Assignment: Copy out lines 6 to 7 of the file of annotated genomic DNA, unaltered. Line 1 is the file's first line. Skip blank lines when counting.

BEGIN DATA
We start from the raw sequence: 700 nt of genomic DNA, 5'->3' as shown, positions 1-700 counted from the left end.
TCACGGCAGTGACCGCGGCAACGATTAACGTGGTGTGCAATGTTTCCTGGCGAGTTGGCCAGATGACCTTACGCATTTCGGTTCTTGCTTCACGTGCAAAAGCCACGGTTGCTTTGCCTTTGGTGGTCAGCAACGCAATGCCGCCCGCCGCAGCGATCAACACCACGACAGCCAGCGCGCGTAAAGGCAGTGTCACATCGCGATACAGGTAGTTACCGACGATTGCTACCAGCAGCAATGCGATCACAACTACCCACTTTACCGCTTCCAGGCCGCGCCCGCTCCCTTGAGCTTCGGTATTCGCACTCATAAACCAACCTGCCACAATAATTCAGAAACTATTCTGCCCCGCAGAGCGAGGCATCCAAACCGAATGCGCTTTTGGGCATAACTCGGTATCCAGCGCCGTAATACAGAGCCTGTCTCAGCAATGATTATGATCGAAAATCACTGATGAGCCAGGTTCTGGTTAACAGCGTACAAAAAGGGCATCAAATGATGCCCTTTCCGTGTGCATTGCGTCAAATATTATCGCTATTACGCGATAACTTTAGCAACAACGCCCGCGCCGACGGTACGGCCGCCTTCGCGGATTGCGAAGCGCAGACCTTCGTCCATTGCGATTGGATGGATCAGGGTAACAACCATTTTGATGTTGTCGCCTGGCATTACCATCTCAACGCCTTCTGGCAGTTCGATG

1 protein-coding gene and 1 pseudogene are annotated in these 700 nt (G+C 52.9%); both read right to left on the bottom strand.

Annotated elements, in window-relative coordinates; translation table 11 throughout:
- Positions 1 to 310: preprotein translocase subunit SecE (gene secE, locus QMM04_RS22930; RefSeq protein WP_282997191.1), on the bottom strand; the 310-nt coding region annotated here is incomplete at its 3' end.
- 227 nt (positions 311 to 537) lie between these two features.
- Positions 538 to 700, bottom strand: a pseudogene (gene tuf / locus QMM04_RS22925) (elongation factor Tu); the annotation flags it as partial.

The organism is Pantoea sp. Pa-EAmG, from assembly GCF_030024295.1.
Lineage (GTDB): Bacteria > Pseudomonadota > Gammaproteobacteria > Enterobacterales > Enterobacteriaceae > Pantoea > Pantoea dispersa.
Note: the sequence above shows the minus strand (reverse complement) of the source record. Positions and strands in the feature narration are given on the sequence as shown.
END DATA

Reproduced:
- 227 nt (positions 311 to 537) lie between these two features.
- Positions 538 to 700, bottom strand: a pseudogene (gene tuf / locus QMM04_RS22925) (elongation factor Tu); the annotation flags it as partial.